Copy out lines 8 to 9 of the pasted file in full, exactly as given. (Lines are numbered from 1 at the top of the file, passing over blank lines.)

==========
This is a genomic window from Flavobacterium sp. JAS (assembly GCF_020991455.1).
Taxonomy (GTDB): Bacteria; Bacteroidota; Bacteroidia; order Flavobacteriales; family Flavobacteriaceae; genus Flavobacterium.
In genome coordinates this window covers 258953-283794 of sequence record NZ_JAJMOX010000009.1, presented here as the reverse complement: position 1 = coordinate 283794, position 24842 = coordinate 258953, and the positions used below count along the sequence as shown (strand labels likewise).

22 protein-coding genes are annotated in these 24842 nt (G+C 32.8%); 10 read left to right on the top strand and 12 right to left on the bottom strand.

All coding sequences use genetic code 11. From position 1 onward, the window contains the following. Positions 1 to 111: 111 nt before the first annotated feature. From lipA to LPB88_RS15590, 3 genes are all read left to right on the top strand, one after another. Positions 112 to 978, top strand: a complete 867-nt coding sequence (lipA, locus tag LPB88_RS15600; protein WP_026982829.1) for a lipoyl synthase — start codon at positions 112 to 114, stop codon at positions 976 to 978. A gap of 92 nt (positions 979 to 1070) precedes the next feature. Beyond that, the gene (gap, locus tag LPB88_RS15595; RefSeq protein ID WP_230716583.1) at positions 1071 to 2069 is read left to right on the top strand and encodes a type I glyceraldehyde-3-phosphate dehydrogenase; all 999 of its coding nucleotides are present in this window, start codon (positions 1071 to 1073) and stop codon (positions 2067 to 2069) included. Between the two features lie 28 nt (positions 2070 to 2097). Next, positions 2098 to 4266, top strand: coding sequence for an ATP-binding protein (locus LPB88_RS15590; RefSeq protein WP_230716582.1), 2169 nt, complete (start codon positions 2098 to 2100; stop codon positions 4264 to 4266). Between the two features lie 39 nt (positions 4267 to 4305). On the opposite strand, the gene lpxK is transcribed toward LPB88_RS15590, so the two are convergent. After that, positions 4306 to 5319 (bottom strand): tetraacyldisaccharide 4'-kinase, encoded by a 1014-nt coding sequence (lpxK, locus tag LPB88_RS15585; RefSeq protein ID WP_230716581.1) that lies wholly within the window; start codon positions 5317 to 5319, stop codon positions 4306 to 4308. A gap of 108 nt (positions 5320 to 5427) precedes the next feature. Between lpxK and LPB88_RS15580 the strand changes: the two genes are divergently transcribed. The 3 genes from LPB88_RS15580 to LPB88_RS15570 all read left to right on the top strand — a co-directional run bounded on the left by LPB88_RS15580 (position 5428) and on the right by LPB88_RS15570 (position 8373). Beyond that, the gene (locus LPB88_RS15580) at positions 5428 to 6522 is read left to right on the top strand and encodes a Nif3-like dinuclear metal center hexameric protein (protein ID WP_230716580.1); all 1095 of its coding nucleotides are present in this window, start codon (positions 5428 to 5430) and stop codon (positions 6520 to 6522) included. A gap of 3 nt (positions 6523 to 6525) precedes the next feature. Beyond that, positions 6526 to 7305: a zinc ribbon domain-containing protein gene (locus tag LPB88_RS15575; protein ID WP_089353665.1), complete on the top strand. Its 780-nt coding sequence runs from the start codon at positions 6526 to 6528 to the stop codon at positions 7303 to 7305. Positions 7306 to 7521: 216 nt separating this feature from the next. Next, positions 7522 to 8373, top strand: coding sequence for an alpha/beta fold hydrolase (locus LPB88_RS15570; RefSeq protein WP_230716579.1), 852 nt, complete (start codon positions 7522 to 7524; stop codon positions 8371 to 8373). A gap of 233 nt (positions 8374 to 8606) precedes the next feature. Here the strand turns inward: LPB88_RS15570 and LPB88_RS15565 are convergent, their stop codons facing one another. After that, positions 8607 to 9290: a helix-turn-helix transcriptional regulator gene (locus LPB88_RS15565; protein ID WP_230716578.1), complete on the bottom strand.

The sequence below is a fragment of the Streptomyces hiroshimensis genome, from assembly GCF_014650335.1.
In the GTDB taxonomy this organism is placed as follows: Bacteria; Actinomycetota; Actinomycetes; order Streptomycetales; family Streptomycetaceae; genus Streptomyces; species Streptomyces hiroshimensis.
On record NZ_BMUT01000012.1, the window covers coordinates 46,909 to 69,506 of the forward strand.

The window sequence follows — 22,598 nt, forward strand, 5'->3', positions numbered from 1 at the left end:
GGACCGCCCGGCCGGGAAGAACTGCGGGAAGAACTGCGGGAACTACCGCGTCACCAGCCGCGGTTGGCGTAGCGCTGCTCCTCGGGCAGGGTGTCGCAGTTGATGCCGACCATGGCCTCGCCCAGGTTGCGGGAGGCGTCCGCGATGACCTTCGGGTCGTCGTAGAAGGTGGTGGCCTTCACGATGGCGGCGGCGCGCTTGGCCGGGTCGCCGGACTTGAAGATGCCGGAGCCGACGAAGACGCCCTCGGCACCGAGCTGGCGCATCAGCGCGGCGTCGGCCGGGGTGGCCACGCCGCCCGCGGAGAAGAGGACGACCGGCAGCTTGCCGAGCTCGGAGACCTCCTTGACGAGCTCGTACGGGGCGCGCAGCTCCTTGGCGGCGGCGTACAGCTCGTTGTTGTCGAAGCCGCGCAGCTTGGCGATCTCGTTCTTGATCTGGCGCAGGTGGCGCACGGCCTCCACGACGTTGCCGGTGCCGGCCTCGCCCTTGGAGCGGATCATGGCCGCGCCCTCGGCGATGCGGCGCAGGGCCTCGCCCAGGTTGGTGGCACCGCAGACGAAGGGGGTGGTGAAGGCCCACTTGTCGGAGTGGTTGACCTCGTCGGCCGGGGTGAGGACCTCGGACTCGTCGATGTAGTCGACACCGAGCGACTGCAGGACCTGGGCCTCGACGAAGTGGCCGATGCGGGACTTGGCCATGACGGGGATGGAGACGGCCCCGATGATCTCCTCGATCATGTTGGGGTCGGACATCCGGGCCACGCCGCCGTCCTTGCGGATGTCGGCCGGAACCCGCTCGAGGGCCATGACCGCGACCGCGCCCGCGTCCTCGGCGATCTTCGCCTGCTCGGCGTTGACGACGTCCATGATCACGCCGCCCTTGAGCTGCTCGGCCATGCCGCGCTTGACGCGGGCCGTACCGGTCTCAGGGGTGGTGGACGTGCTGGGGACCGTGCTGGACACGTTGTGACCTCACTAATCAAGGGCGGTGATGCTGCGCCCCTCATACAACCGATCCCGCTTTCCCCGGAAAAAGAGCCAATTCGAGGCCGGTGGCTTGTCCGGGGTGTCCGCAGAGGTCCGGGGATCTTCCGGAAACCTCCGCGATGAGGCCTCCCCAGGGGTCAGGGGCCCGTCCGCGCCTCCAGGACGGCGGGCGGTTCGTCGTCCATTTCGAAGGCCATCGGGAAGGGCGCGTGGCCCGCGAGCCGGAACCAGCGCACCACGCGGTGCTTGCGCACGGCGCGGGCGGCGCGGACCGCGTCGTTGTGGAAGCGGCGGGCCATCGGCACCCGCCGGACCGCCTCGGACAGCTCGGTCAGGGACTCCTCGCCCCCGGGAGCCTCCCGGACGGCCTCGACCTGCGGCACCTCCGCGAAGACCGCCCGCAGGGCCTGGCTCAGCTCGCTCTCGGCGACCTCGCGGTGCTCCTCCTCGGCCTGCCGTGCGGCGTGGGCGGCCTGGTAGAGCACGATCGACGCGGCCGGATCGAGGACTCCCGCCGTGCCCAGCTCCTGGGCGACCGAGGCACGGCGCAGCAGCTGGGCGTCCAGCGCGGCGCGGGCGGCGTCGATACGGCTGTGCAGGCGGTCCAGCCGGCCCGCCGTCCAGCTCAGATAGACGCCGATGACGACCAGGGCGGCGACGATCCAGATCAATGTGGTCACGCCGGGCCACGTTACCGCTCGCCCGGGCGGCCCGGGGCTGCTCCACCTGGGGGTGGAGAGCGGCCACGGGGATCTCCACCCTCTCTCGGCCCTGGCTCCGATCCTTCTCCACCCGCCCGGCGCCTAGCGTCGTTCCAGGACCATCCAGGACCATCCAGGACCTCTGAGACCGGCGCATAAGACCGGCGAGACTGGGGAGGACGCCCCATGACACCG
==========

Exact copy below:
On record NZ_BMUT01000012.1, the window covers coordinates 46,909 to 69,506 of the forward strand.

The window sequence follows — 22,598 nt, forward strand, 5'->3', positions numbered from 1 at the left end: